Dennis Allen looked and acted on Monday like a guy who knows his boss has his back. Thats confidence in a way that merely saying the word confidence cannot.
He also looked like a man who wants command, who has thought about command, and sees that being the new coach of the Oakland Raiders is, for the first time in nearly half a century, a true chance to command.
And he also looked, at least facially, like Washingtons Kyle Shanahan, which should not unnerve you too much. Most young football coaches tend to look like Kyle Shanahan.
Mostly, Allen gave off the vibe of someone who is not going into this Raider thing blind. He knows he has been brought to Le Trou Noir to be definitive rather than deferential. His bearing and accent say Texas A&M, and his complete surety shouts, Go on, test me. I dare you.
This, then, is the new face of the Oakland Raiders -- a man like McKenzie, only without the rounded edges. They were brought here under separate cover to change what the Raiders have come to be known for -- underachievement, indiscipline, failure in moments of stress and overall playoff avoidance.
Oh, he used all the buzzwords -- up-tempo and aggressive and disciplined, most notably, as though most coaches come out in favor of slow, passive sloth.
But it was the specificity of his answers on certain topics that leaped out as coming from a guy who has already seized the job.
He knows what kind of coach he would be -- a game manager, not a hands-on-too-tight play-by-play detail hog. He knows his view of talented but undisciplined players -- they wouldnt play. He knows one area he needs to dramatically improve off the bat -- the secondary, which was shredded for nearly 4,300 yards and 31 scores last year.
And he paid as much attention to acknowledging the Raiders past as he needed to, and not beyond. He regards it, pure and simple, as far less important than establishing a strong and sensible future.
That came in response to a question from a fan, an odd idea that we suspect will be imitated by other teams in the years to come. Allen handled it with the same shark-eyed, jut-jawed glare that he handled all the others.
He is, in short, the first coach since Al Davis in 1963 to speak so frankly of command, and if in fact he backs up his image and words with deeds come OTAs and training camp, and the players realize how dramatic the change is from the weird old days, he will in fact be that commander.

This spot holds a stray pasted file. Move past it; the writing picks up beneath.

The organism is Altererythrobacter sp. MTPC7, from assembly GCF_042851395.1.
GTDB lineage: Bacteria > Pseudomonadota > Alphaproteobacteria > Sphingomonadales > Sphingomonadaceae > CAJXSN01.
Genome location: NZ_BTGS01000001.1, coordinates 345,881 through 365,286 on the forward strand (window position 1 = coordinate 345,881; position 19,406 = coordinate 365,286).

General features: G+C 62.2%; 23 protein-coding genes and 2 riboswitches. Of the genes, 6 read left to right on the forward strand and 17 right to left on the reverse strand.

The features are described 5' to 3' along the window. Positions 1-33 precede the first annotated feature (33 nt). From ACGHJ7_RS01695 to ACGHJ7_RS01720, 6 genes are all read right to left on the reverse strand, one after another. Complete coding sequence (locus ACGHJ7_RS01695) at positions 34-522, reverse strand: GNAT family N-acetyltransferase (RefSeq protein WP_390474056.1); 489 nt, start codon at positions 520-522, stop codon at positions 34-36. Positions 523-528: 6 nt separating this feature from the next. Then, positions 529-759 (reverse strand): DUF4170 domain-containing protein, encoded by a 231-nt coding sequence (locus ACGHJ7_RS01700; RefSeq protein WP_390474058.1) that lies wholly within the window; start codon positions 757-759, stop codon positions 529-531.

Of course, the proof is in the two-a-days, and it helps that he got to see the Raiders in person at their best (when they sat on the Broncos in Week One by not allowing them to run the ball) and worst (when they went in the tank in Week 9, blowing two 10-point leads and giving up 100-yard games to Willis McGahee and The Tebow).
In doing so, he saw why the Raiders can impress, and why they are held in such disdain when they dont. And even if he wasnt making notes on the Raiders after those two games, he surely has since.
None of this, of course, gets him Win 1, but as the living embodiment of the new power washer being taken to the Raiders, hell do fine. It is instructive that owner Mark Davis read a brief introduction and then left the stage to McKenzie and Allen. Not only did Al never do that, most owners dont. They want you to know that they own the team and that their word is law. Davis wanted to leave the absolute opposite impression, so he left.
The result of this, we suspect, is that a lot of players will find Allens style of leadership off-putting, and will miss the old laissez-faire days when the players held the hammer because they had better access to Al than the coach did. Some may even resist, or rebel.
But as we said, Allen is McKenzies guy, and McKenzie has the keys. Whether this lasts four years, the length of Allens contract, remains to be seen, but he wont be able to say, as so many have before him, that he wasnt given the chance to be his own man.
And that is very un-Raider-like indeed.
Ray Ratto is a columnist for CSNBayArea.com.